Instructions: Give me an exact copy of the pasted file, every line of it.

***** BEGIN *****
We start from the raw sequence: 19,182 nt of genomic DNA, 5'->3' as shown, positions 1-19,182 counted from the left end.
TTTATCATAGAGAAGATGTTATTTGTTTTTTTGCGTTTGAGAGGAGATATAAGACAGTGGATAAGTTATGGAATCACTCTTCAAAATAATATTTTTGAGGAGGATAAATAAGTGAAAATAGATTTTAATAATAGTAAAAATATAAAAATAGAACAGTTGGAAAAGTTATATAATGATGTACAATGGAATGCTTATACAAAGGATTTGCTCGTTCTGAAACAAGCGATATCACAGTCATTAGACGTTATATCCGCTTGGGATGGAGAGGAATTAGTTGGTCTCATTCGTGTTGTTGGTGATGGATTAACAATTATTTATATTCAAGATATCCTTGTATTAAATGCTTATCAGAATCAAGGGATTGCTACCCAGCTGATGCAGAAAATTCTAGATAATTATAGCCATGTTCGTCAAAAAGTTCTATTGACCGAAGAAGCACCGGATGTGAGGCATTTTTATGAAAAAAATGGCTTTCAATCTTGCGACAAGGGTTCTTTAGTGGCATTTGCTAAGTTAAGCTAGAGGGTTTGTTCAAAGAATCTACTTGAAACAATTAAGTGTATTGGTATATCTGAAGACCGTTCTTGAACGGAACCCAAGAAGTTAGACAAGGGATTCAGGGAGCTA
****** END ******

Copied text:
We start from the raw sequence: 19,182 nt of genomic DNA, 5'->3' as shown, positions 1-19,182 counted from the left end.
TTTATCATAGAGAAGATGTTATTTGTTTTTTTGCGTTTGAGAGGAGATATAAGACAGTGGATAAGTTATGGAATCACTCTTCAAAATAATATTTTTGAGGAGGATAAATAAGTGAAAATAGATTTTAATAATAGTAAAAATATAAAAATAGAACAGTTGGAAAAGTTATATAATGATGTACAATGGAATGCTTATACAAAGGATTTGCTCGTTCTGAAACAAGCGATATCACAGTCATTAGACGTTATATCCGCTTGGGATGGAGAGGAATTAGTTGGTCTCATTCGTGTTGTTGGTGATGGATTAACAATTATTTATATTCAAGATATCCTTGTATTAAATGCTTATCAGAATCAAGGGATTGCTACCCAGCTGATGCAGAAAATTCTAGATAATTATAGCCATGTTCGTCAAAAAGTTCTATTGACCGAAGAAGCACCGGATGTGAGGCATTTTTATGAAAAAAATGGCTTTCAATCTTGCGACAAGGGTTCTTTAGTGGCATTTGCTAAGTTAAGCTAGAGGGTTTGTTCAAAGAATCTACTTGAAACAATTAAGTGTATTGGTATATCTGAAGACCGTTCTTGAACGGAACCCAAGAAGTTAGACAAGGGATTCAGGGAGCTA